- EOTECH 512.A65 - Holographic Weapon Sight in black with 68 MOA ring & 1 MOA dot reticle
- Mount - Compatible with both 1" Weaver and MIL-STD 1913 Rails
If you haven't had any corrective action taken, a prismatic gun sight might be the way to go. They're similar to traditional rifle scopes and they use a glass-etched reticle that allows the eye something physical to focus on rather than a reflection.
The Vortex Spitfire AR has 1x magnification, dual illumination in red and green, and it even comes with an included 5.56 BDC turret. Hundreds of buyers have sung it praises including those with mild to severe astigmatism. The price is nice too - it's by far our best recommendation as an AR red dot for astigmatism.
- The Spitfire 1x Prism Scope excels in close to medium range shooting applications where fast target acquisition and speed is of the essence. The prism based design allows...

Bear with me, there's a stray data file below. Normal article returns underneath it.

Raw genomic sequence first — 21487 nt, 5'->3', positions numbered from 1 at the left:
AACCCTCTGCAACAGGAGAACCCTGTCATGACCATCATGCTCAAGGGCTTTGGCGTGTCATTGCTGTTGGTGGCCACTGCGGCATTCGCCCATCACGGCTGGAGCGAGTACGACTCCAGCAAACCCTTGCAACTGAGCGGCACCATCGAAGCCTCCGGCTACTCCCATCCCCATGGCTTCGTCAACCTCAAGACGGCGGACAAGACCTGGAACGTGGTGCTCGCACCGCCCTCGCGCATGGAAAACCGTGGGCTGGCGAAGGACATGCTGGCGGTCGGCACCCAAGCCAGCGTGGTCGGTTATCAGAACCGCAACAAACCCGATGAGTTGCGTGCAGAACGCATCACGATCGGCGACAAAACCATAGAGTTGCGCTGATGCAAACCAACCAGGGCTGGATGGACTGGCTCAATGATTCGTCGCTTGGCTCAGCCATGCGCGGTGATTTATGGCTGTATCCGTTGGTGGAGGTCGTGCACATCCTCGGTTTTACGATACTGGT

- Fully multi-coated lenses with anti-reflective coatings offer bright views even in low light conditions.
2. Best Pistol Red Dot for Astigmatism
On pistols, you need that wide, open window to help with rapid target acquisition. Prismatic and some holographic sights can be too large for small handguns. The options are limited. The Trijicon RMR is one of the best handgun red dot sights to date, but some with astigmatism still face dot issues regardless.